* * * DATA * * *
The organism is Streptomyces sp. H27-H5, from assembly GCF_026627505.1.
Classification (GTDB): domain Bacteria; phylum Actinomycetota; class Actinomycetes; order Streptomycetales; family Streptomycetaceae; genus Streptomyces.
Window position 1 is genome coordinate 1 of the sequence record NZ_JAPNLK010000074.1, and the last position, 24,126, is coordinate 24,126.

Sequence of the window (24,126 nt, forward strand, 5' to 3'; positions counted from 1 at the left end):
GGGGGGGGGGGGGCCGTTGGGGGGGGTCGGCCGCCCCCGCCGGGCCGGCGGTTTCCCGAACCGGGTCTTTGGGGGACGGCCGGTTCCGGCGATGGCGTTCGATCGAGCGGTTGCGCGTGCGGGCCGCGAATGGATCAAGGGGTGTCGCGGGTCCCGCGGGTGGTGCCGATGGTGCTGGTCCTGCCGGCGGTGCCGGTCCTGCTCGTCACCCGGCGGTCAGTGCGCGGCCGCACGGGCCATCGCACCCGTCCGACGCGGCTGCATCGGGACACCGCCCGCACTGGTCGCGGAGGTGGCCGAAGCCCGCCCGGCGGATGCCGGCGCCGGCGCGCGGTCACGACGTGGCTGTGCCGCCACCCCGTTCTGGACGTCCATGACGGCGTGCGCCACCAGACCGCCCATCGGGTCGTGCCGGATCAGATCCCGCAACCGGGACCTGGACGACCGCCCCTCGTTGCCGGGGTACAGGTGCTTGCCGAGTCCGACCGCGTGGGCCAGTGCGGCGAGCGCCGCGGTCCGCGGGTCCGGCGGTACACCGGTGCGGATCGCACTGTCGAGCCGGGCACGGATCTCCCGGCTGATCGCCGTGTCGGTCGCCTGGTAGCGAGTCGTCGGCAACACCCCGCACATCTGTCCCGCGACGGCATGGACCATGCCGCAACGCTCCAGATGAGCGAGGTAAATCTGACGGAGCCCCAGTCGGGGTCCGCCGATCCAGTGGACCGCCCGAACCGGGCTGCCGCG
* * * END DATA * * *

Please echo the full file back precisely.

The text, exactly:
The organism is Streptomyces sp. H27-H5, from assembly GCF_026627505.1.
Classification (GTDB): domain Bacteria; phylum Actinomycetota; class Actinomycetes; order Streptomycetales; family Streptomycetaceae; genus Streptomyces.
Window position 1 is genome coordinate 1 of the sequence record NZ_JAPNLK010000074.1, and the last position, 24,126, is coordinate 24,126.

Sequence of the window (24,126 nt, forward strand, 5' to 3'; positions counted from 1 at the left end):
GGGGGGGGGGGGGCCGTTGGGGGGGGTCGGCCGCCCCCGCCGGGCCGGCGGTTTCCCGAACCGGGTCTTTGGGGGACGGCCGGTTCCGGCGATGGCGTTCGATCGAGCGGTTGCGCGTGCGGGCCGCGAATGGATCAAGGGGTGTCGCGGGTCCCGCGGGTGGTGCCGATGGTGCTGGTCCTGCCGGCGGTGCCGGTCCTGCTCGTCACCCGGCGGTCAGTGCGCGGCCGCACGGGCCATCGCACCCGTCCGACGCGGCTGCATCGGGACACCGCCCGCACTGGTCGCGGAGGTGGCCGAAGCCCGCCCGGCGGATGCCGGCGCCGGCGCGCGGTCACGACGTGGCTGTGCCGCCACCCCGTTCTGGACGTCCATGACGGCGTGCGCCACCAGACCGCCCATCGGGTCGTGCCGGATCAGATCCCGCAACCGGGACCTGGACGACCGCCCCTCGTTGCCGGGGTACAGGTGCTTGCCGAGTCCGACCGCGTGGGCCAGTGCGGCGAGCGCCGCGGTCCGCGGGTCCGGCGGTACACCGGTGCGGATCGCACTGTCGAGCCGGGCACGGATCTCCCGGCTGATCGCCGTGTCGGTCGCCTGGTAGCGAGTCGTCGGCAACACCCCGCACATCTGTCCCGCGACGGCATGGACCATGCCGCAACGCTCCAGATGAGCGAGGTAAATCTGACGGAGCCCCAGTCGGGGTCCGCCGATCCAGTGGACCGCCCGAACCGGGCTGCCGCG